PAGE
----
How to remove line feeds (lf) and character return (cr) from a text field in SQL Server?

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I was doing some data cleaning the other day, I ran into the issue of text fields having line feeds (lf) and character returns (cr) — this creates a lot of issues when you do data import/export. I had run into this problem sometime before as well and didn’t remember what I did back then so I am putting the solution here so it can be referenced later if need be.

To solve this, you need to remove LF, CR and/or combination of both. here’s the T-SQL syntax for SQL Server to do so:

SELECT REPLACE(REPLACE(@YourFieldName, CHAR(10), ' '), CHAR(13), ' ')

if you’re using some other database system then you need to figure out how to identify CR and LF’s — in SQL Server, the Char() function helps do that and there should be something similar for the database system that you’re using.

What is the difference between Row_Number(), Rank() and Dense_Rank() in SQL?

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If the database that you work with supports Window/Analytic functions then the chances are that you have run into SQL use-cases where you have wondered about the difference between Row_Number(), Rank() and Dense_Rank(). In this post, I’ll show you the difference:

So, let’s just run all of them together and see what the output looks like.

Here’s my query: (Thanks StackExchange!)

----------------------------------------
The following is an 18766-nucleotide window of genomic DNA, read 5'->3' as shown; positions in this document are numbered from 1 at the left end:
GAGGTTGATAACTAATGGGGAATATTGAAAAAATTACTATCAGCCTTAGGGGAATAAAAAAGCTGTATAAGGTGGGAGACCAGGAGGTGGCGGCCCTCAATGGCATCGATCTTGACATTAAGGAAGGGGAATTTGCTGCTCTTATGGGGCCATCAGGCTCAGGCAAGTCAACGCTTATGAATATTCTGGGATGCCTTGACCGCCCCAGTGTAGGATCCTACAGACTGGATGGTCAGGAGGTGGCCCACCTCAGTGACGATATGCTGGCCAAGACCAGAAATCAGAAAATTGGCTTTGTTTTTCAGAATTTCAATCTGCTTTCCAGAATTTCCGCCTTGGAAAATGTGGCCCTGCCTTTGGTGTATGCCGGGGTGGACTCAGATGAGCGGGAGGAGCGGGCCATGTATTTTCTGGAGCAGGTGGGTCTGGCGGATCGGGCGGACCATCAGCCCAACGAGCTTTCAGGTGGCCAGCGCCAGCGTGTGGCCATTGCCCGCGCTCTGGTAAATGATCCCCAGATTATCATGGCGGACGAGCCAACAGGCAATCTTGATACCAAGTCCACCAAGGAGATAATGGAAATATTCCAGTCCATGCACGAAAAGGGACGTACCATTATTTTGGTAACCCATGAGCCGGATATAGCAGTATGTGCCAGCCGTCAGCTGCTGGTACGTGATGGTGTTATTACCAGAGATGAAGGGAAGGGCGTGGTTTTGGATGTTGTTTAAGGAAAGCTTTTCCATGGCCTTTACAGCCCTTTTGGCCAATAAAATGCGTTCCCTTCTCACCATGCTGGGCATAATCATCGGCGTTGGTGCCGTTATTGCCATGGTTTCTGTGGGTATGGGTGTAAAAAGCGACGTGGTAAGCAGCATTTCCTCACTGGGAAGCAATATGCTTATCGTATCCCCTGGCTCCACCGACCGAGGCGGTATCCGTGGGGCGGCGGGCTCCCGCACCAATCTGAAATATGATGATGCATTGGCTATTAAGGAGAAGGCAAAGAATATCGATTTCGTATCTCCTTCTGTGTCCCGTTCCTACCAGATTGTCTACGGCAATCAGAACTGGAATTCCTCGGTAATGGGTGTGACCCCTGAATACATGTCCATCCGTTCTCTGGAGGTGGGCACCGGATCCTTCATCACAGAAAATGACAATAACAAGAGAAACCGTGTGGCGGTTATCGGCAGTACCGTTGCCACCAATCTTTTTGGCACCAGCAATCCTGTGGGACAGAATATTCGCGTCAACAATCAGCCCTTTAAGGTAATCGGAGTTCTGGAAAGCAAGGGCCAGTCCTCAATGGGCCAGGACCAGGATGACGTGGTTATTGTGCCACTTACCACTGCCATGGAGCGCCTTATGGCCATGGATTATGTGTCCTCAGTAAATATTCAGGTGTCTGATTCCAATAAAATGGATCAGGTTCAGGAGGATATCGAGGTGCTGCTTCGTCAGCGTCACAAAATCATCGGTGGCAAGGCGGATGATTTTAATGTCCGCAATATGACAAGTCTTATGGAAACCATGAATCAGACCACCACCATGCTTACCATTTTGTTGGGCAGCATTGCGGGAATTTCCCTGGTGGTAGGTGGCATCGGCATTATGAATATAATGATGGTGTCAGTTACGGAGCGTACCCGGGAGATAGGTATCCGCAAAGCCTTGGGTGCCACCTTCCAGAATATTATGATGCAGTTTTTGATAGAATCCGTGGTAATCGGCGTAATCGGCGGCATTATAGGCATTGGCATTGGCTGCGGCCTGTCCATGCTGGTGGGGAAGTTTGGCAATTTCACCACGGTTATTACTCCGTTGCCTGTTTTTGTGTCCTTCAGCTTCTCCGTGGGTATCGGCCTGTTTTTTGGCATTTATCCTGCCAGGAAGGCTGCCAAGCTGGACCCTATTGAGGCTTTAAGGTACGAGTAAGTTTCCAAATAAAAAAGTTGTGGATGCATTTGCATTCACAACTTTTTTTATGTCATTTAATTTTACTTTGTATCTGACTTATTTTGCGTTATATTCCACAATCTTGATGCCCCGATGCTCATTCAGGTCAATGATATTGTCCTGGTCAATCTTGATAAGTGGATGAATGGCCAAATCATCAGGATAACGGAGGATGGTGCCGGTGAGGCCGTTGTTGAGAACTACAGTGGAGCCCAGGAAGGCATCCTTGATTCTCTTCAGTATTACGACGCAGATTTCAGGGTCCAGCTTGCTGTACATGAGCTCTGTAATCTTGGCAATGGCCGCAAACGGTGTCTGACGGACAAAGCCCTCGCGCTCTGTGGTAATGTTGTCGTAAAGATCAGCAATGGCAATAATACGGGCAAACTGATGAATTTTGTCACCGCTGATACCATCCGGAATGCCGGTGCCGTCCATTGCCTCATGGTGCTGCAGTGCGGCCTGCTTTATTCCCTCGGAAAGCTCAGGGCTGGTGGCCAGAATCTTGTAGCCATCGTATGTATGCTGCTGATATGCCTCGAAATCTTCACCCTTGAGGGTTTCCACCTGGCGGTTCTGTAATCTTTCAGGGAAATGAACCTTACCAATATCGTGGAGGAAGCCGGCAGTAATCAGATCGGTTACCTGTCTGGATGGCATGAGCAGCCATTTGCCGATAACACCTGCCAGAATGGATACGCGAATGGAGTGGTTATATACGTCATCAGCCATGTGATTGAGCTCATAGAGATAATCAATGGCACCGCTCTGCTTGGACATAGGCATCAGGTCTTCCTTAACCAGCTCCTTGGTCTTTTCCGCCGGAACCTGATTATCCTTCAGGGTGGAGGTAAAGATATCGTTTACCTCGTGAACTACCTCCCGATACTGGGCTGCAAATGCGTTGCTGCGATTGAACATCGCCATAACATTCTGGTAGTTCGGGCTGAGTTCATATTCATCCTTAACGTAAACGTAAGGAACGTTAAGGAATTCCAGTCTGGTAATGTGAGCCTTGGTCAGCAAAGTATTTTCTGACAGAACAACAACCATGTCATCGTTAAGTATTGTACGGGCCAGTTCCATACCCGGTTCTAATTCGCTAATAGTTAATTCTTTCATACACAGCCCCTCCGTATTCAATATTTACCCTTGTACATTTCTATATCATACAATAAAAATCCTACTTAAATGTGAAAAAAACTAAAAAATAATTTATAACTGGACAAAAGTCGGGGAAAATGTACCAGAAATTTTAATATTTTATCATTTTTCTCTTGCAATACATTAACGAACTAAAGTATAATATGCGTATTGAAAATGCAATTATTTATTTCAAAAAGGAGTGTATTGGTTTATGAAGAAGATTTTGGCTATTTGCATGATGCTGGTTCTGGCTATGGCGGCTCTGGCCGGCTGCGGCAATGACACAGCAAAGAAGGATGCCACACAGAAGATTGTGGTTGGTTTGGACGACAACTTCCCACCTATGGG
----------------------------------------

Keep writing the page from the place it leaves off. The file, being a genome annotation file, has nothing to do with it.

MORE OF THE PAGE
select DisplayName,Reputation,
Row_Number() OVER (Order by Reputation desc) as RowNumber,
Rank() OVER (Order by Reputation desc) as Rank,
Dense_Rank() OVER (Order by Reputation desc) as DenseRank
from users

Which gives the following output:

DisplayName          Reputation RowNumber Rank DenseRank 

-------------------- ---------- --------- ---- --------- 

Hardik Mishra        9999       1         1    1         

Alex                 9997       2         2    2         

Omnipresent          9997       3         2    2         

Sergei Basharov      9993       4         4    3         

Oleg Pavliv          9991       5         5    4         

Jason Creighton      9991       6         5    4         

Aniko                9991       7         5    4         

Notlikethat          9990       8         8    5         

ZeMoon               9989       9         9    6         

Carl                 9987       10        10   7   
...
...
...     

Note that all the functions are essentially are “ranking” your rows but there are subtle differences:

  1. Row_Number() doesn’t care if the two values are same and it just ranks them differently. Note row #2 and #3, they both have value 9997 but they were assigned 2 and 3 respectively.
  2. Rank() — Now unlike Row_Number(), Rank() would consider that the two values are same and “Rank” them with same value. Note Row #2 and #3, they both have value 9997 and so both were assigned Rank “2” — BUT notice the Rank “3” is missing! In other words, it introduces some “gaps”